RMB — Yes, it actually starts around 50, you can no longer remember certain names so well. I used to have an excellent memory, I could tell you: “In this book, published in this year, on such and such a page, you will find this quotation.” I can’t do that anymore, there are names I can’t remember. But I don't get upset about it, because from working closely with young people I’ve noticed it’s the same for them. Especially in the field of art, there are so many names. The young ones might focus on a few names in a seminar, which they then know better, but there are many other names they don’t know. The question is always: “Is that a bad thing or not?” To return to meaning and your earlier question, for me the question is always: “Why are we here?” and: “How do we leave this world?” It’s not like we can take anything with us when we go. Instead, the question is: “What meaningful impact can we make in this world?” That’s how I see it. And regarding humour: I had an unbelievably humorous mother – I think, I myself have never really had much humour. I experienced a great deal of humour from my husband. I’m someone who, strangely, always engages with issues that are incredibly difficult. Maybe it gives me the feeling of coming to terms with them better. That’s how I would interpret it myself. This seems to be my way of relieving my own fears and maybe it also helps me to become more humorous.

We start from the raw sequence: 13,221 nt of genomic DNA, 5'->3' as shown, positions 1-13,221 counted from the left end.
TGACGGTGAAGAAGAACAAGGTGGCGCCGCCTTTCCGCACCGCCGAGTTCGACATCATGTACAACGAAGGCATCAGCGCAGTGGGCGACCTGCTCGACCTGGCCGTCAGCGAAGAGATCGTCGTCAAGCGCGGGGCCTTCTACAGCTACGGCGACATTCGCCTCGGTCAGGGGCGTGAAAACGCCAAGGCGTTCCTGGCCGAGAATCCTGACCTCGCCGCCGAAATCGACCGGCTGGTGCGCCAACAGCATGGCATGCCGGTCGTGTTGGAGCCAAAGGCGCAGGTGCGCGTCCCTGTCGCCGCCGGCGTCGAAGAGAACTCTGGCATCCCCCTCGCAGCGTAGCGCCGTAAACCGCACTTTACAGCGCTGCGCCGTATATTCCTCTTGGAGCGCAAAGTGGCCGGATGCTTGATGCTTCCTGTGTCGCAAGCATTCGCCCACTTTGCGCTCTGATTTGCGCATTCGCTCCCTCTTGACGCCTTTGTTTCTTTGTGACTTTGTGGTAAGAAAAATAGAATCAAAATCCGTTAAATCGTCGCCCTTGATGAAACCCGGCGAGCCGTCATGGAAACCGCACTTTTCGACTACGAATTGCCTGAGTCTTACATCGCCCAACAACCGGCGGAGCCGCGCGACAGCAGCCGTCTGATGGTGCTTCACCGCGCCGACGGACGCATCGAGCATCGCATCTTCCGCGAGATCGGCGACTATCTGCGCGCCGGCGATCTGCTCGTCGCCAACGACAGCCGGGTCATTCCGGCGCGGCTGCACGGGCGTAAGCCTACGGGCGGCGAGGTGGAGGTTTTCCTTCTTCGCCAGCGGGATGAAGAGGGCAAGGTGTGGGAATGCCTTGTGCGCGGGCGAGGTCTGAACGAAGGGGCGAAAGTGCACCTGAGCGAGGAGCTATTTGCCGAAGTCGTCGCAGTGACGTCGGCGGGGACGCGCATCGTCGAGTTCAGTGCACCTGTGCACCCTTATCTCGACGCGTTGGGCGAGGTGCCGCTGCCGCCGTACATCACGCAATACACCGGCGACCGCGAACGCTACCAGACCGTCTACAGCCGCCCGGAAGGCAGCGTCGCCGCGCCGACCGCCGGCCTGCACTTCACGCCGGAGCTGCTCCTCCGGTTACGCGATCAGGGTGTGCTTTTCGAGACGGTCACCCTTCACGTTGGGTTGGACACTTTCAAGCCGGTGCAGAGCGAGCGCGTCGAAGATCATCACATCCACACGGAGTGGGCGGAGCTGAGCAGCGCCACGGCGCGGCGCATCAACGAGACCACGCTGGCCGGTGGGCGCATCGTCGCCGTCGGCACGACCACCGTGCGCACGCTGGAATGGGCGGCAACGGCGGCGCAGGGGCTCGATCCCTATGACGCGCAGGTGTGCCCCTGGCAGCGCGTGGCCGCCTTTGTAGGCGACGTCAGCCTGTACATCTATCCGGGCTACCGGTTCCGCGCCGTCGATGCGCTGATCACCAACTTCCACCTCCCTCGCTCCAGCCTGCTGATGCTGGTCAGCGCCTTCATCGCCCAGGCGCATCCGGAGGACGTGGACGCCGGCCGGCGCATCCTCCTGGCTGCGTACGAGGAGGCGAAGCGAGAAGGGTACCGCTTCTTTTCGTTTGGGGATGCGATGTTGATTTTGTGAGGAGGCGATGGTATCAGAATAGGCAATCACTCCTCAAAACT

When I talk to relatives of people with dementia, I notice they are often unable to understand my approach. In their misery and despair, they cannot understand when someone says: “This is wonderful, I’m in synchronicity, in the here and now, when I work with them.” And I always have to make it clear: “But I’m only involved with this for one hour a week, sometimes only one hour in a month or a fortnight, and it’s not my mum or dad, for me this is a person I don’t know.” I think it’s very difficult for people. But the “laughter yoga woman” was a great example. She laughs about everything, because she finds everything funny. To return to Friedmann’s “delusional system”, she seems to be in a system where she finds everything hilarious. Unfortunately, we don’t have that much humour. But we can make fun of ourselves, by becoming more modest. In reality, humour and mischief is all about not taking oneself and life too seriously. Finally, this too is an awareness of a “Lebod”. I think that if you have a sense of humour, it gives you access to a “Lebod”. Because you know: “Well, what am I in this world anyway?” You don’t take yourself so seriously.
Around 55 million people worldwide are affected by dementia. By 2050 this figure is set to rise to as many as 139 million. See: https://www.who.int/news-room/fact-sheets/detail/dementia.